How to Get a Florida Learner’s Permit
December 5, 2008
So, you’re fifteen years old and ready to get your Florida Learner’s Permit. Congratulations! You are about to take the first step towards increased freedom and independence – but along with that comes increased responsibility. You’ll need to follow certain steps to get your learner’s permit. Here’s how to make the process as smooth as possible.
First, try to plan ahead. Many new drivers want to get their regular driver’s licenses as soon as they turn 16, but you need to have held a learner’s license for at least one year without any traffic convictions before you apply for your operator’s license.
When you go to the DMV, you’ll need appropriate identification. You’ll also need a certificate of completion for the Traffic Law and Substance Abuse Education course. Your parent or legal guardian will need to sign a consent form. Then you’ll be ready to take the written test!
The written test consists of 20 questions about road rules and 20 questions about road signs. You must answer 15 out of 20 questions correctly to pass each test. Then you’ll take a vision test and a hearing test right there at the DMV.
Once you earn your learner’s permit, you must comply with certain restrictions to keep it. You can never drive alone with a learner’s permit, no matter how old you are. You may only drive during daylight hours during the first three months and until 10 p.m. thereafter, always with a licensed driver who is at least 21 years old and occupies the front passenger seat.
You’ll need to follow all traffic laws carefully, both to develop safe driving habits and to avoid further restrictions. If you receive a moving traffic conviction while you have a learner’s license, the one-year period you are required to hold your learner’s license will be extended for one year from the date of the conviction or until you are 18 years old, whichever happens first.
If you receive six points on your driving record within a 12-month period, your driving privileges are automatically restricted to business purposes only for 12 months or until you are 18, whichever happens first. If you receive additional points during this restricted period, the restriction is extended 90 days for each additional point.
In addition, drivers under the age of 21 with a blood alcohol level of .02% or more will have their license immediately suspended for six months. This administrative action is for a first offense; a second offense will result in a one-year suspension. Refusal to submit to testing results in a suspension of twelve months for a first offense and eighteen months for a second offense.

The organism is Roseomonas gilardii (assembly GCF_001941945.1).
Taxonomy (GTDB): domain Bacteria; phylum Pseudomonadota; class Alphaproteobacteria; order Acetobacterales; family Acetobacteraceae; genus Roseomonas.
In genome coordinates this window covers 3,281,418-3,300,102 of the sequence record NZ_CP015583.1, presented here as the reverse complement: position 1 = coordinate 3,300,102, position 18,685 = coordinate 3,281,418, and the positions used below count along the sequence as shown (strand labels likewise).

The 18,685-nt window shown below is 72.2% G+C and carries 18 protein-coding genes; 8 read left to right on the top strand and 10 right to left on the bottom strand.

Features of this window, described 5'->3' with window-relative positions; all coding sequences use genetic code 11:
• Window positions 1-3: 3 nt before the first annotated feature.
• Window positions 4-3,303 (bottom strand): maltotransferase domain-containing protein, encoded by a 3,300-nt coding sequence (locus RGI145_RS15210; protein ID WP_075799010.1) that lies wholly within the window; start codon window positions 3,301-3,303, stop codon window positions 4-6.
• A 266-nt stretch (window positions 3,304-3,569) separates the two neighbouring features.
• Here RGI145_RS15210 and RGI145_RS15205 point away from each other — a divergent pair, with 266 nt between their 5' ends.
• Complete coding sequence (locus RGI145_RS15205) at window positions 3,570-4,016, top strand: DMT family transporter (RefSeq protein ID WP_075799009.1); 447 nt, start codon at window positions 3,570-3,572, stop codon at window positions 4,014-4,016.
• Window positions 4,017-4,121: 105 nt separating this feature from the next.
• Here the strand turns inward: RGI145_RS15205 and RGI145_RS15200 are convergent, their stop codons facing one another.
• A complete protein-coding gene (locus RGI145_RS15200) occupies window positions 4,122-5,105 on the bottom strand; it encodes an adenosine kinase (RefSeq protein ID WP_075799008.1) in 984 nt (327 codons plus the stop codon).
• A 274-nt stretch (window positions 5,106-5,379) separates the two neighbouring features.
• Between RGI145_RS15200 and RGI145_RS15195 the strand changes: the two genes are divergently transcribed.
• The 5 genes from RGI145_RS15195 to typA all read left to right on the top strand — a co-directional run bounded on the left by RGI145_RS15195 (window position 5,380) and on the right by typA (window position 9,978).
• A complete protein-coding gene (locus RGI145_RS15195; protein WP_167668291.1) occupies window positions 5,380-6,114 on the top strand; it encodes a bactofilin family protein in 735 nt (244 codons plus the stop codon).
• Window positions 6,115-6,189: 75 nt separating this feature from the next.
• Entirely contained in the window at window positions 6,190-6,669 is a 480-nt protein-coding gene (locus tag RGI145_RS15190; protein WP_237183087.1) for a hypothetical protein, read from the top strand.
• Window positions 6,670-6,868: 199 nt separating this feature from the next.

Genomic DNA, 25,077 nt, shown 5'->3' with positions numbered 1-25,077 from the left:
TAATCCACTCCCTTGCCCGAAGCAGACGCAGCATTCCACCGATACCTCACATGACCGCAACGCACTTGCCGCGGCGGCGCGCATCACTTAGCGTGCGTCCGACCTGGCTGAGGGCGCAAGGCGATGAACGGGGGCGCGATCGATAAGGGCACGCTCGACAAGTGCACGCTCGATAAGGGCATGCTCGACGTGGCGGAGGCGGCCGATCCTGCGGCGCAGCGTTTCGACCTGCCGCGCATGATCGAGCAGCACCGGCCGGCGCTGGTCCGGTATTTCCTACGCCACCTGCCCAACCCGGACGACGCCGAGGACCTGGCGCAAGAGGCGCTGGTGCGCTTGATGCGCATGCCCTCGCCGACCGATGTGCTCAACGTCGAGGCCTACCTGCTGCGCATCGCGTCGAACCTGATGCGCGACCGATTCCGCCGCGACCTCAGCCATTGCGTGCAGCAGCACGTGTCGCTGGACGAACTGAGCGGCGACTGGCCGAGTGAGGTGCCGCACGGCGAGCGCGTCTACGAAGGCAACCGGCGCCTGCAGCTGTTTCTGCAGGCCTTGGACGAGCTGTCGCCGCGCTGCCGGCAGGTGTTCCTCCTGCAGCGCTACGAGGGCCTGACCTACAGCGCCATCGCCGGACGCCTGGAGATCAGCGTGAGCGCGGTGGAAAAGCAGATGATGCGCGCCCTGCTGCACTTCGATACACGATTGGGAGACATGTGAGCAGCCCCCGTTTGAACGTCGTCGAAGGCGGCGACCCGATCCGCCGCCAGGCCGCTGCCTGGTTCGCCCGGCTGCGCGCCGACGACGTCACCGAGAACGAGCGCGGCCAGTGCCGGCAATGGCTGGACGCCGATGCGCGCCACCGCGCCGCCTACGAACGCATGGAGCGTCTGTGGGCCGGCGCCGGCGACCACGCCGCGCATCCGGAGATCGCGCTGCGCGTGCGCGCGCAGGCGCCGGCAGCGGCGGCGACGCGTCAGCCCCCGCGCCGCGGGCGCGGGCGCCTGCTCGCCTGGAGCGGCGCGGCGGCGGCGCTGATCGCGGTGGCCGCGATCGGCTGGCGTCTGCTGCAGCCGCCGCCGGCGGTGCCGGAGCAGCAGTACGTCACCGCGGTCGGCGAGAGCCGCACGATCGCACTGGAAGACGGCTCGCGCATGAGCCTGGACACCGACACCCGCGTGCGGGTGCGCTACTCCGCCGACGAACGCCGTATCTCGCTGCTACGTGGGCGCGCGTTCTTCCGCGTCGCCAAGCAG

If you are truant in your school attendance, your driving privilege will be suspended until you provide proof you have attended school for 30 consecutive days.
As you can see, once you get your learner’s permit, you’ll need to drive very safely to keep it and to earn your operator’s license. Taking this responsibility seriously will go a long way towards earning your place in society as a trustworthy adult.
Why You Should Take a Practice Permit Test Course
December 4, 2008
When teens are asked why they want their driver’s licenses, they often answer, “for freedom and independence.” But even getting a permit can be difficult, and if you don’t comply with certain restrictions on your permit and license, the freedom and independence you wanted so much and worked so hard for can quickly disappear. That’s why skimming the handbook and memorizing a few facts that are quickly forgotten as soon as you pass your written test is not a good use of your time. You should take a practice permit test course, and you can do so online, from the comfort of your home.
It is difficult to learn enough from the handbook to pass the written test at the driver’s license office. Simply reading the handbook is not enough. It is almost impossible for anyone, even your parents, to anticipate every type of question that might be asked on the test. The questions on the written test are typically pulled from a database of over 500 questions. Every test is random, so talking to your friends about what their tests were like won’t help you. And questions on the test are written with the assumption that you understand the entire handbook, so knowing just a few parts of the handbook well won’t be sufficient for you to achieve the minimum passing score on the test, which is usually 80%.
A practice permit test course helps you pass the written test because it replicates the experience of taking the test at the driver’s license office. Often, people are surprised when they take an online written test because they realize how little they remember even after reading the handbook. You don’t want that surprise when you’re already at the driver’s license office! Many states charge you a fee and make you wait several days to retake the test if you fail. That means you have to get your parent or guardian to make the trip all over again. With an online practice course, you can take tests as many times as it takes to feel totally comfortable with the material. Some courses even offer a guarantee that you will pass your test at the driver’s license office after passing the practice tests a certain number of times.
But an online DMV practice permit test course does more than help you pass the written test to get your learner’s permit. It helps you remember information that will help you keep your driver’s license and make you a safer driver. For example, many states now have graduated licensing programs that specify a variety of laws for new drivers, including curfew hours. If you don’t know those laws, you won’t follow them – and not following them could mean losing your permit or license. And of course, if you don’t know and follow the rules of the road, you could get tickets or worse, have a crash that results in property damage, injury or death. Even worse than losing your license would be causing harm to someone else, perhaps one of your friends, or losing your own life.